• Nikki
    2019-03-23 21:46

    Another horror/fantasy blend. There's not much by way of explanation in this one: the first line of the first chapter kind of sums it up: "He began without any circumlocution." Hodgson builds up the setting quite well, the slow beginning of the supernatural events and the spreading fear and paranoia. There's a lot of concrete detail about life on board a ship that serves to make it very much like realism, and then all hell breaks loose. The hows and whys of it aren't explained, only the events. Creepy and urgent at times, and a bit quicker paced than The Boats of the Glen Carrig and The House on the Borderland. There are more named characters, in this one, though they're not very distinct from one another -- I might remember a few of them, Williams and Tammy for example, but mostly they were just Generic Sailors. There's also dialogue, unlike in the other two books I've read by Hodgson, which does seem to get things going a bit more urgently.Atmospheric, and well-described in places -- not exactly fast-paced compared to modern novels, though.

  • Jayaprakash Satyamurthy
    2019-03-06 03:45

    Wow. I loved the slow-building, claustrophobic atmosphere of dread in this one. It's such a start setting - men at sea on a cargo ship, miles from land. The ship has a bad reputation, and the men soon start to find out why as mysterious lights in the distance, shadowy figures on board, strange shapes below the waves and inexplicable deaths start to pile up. The dense nautical jargon adds to the effect, to the authenticity of the voice and in contrasting the workaday practicality of professional terminology with the outre happenings on board. The events are made more chilling by the narrator's speculations on what is happening and the way they evade conventional supernaturalism for something much more unprecedented and incomprehensible. Characters are picked out in just enough detail - not a lot, to be sure - to make us feel involved in the fate of these men. All in all, a marvellously paced and controlled tale of the uncanny.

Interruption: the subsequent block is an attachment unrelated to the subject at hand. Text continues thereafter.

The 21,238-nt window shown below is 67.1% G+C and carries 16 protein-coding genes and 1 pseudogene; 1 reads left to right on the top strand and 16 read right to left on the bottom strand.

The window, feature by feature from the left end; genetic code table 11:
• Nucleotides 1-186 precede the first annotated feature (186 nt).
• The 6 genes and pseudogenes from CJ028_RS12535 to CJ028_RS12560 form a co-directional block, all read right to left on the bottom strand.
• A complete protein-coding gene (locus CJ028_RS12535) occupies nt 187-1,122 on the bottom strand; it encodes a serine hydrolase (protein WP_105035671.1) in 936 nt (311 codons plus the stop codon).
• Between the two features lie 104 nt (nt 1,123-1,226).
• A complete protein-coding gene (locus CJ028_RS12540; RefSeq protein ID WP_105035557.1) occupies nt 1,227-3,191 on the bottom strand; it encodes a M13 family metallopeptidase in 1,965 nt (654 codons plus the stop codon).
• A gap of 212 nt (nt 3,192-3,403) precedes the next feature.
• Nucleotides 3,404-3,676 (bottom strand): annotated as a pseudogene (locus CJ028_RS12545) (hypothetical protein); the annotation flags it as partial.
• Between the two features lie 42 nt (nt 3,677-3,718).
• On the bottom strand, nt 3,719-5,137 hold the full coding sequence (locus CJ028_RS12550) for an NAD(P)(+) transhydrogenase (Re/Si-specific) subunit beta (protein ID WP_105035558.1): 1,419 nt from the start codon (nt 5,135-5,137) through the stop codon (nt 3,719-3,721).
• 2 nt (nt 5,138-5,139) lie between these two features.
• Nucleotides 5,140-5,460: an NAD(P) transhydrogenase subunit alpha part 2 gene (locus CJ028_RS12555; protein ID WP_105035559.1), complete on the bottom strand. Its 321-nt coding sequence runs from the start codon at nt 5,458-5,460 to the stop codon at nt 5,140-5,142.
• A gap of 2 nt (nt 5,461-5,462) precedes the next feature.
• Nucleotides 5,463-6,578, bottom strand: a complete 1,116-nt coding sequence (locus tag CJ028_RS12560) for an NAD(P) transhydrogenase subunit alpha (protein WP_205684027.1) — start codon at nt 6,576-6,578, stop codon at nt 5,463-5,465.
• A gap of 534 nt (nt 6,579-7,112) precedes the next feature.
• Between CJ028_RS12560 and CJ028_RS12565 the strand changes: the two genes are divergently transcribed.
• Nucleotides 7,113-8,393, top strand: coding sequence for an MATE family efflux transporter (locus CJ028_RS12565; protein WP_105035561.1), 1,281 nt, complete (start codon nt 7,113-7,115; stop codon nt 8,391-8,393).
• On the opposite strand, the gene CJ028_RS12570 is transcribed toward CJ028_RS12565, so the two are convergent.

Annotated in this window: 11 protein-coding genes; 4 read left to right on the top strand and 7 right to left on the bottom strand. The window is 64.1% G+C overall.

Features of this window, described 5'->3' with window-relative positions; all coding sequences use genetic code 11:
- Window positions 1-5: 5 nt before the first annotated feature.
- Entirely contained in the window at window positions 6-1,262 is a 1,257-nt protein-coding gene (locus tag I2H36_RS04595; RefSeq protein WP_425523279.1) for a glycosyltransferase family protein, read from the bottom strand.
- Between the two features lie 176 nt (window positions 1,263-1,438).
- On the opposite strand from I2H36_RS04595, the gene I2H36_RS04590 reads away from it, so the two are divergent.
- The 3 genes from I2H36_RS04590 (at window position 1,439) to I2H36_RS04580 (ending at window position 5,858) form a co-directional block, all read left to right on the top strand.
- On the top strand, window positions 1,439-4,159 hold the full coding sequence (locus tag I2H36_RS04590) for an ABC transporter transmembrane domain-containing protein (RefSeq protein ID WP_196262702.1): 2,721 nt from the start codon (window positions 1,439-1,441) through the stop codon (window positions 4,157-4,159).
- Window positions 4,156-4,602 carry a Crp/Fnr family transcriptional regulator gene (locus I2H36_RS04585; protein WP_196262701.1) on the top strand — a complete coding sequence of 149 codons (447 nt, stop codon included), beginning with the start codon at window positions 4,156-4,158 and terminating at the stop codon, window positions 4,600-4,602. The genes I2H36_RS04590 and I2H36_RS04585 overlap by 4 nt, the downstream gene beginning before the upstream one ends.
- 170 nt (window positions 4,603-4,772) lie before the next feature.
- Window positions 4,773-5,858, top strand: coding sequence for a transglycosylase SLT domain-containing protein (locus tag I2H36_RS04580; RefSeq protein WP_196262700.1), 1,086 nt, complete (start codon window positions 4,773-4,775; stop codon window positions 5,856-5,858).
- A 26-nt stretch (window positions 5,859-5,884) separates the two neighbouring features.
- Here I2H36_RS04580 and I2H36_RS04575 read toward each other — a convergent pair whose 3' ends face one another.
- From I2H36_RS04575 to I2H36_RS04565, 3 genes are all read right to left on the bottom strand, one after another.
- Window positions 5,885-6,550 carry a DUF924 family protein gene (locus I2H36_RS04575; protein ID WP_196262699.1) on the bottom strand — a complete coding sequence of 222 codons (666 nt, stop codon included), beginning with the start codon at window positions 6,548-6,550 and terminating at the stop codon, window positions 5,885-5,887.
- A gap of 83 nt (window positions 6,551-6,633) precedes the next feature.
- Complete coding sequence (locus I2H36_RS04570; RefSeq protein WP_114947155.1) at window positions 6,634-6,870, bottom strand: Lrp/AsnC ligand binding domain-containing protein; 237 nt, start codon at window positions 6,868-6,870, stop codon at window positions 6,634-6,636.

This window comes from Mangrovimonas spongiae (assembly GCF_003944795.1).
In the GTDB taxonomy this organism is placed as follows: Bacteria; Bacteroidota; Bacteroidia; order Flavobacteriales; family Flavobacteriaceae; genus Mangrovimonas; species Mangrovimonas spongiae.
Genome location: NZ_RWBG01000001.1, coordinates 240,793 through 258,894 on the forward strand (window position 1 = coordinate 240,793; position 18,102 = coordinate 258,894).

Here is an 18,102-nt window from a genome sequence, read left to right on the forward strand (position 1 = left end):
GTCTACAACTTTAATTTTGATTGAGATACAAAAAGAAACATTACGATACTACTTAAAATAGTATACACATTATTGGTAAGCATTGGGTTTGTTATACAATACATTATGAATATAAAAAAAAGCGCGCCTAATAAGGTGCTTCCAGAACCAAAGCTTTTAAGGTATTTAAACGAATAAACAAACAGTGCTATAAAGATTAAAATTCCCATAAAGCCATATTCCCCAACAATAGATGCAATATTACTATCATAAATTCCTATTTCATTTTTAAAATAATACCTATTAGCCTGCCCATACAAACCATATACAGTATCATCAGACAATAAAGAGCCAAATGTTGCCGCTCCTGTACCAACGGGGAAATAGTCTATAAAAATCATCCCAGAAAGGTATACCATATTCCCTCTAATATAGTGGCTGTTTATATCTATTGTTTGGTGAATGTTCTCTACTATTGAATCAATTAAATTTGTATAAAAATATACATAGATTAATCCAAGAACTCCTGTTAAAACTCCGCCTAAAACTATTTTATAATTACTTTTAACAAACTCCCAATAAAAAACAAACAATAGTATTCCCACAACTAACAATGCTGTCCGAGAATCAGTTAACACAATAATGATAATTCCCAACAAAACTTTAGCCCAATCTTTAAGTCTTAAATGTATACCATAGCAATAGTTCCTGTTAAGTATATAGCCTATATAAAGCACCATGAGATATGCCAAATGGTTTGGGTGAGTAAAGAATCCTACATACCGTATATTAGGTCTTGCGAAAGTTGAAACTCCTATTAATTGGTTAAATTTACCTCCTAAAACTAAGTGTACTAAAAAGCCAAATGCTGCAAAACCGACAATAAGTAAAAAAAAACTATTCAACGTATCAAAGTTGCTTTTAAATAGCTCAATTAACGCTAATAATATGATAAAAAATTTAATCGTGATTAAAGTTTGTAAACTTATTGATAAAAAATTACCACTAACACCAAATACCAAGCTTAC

• Ben Loory
    2019-03-04 02:44

    not nearly as spectacular (or spectacularly weird) as hodgson's The House on the Borderland, but it moves right along and does finally explode into full visionary horror mode in (fittingly enough) chapter thirteen, "the shadow in the sea," in and after which it is great. it's the kind of story that grows larger in your mind once it's done and just seems better and better and better. some pretty amazing imagery. over a hundred years old and still reads as completely original.

  • Doreen Petersen
    2019-03-13 22:23

    Quick easy read. I liked it.

  • Cathy
    2019-03-19 03:49

    The Ghost Pirates: a truly riveting ghost story, set aboard an increasingly deadly tall ship with shadows that come to life after the sun has set. Not since the Woman in White have I read such wonderfully well written spooky tale. The effect was even better having recently researched the architecture of tall ships. Without that basic knowledge of sail and mast names, the story would've lost some of its effectiveness. But I could see in my head how high they would've climbed to reach the gallant versus royal sails - a feat I certainly would never want to undertake, especially not at night and with the underlying ghostly threat aboard the Mortzestus. A very worthy read, and do so in the dark! But if you don't know the basic layout of a tall ship, be sure to look it up before starting this book. You'll be happy you did when you're able to see the shadows come to life high amongst the rigging as you read the campfire worthy scary tale of The Ghost Pirates.

  • Justin
    2019-02-25 03:32

    I always did like a horror tale wherein the main character is a completely normal guy dealing with abnormal circumstances.This was a good, spooky read. Told completely from the point of of the sole survivor, no explanation is given for the strange events that befall the cursed sailing vessel. It's a quick read with reasonably good pacing. I'd agree with other reviewers here in that this is the archetypal ghost story.I was happy to have downloaded this for free on my Kindle, because - being from the point of view of a common 19th century sailor - I needed a bit of help to get through the nautical lingo.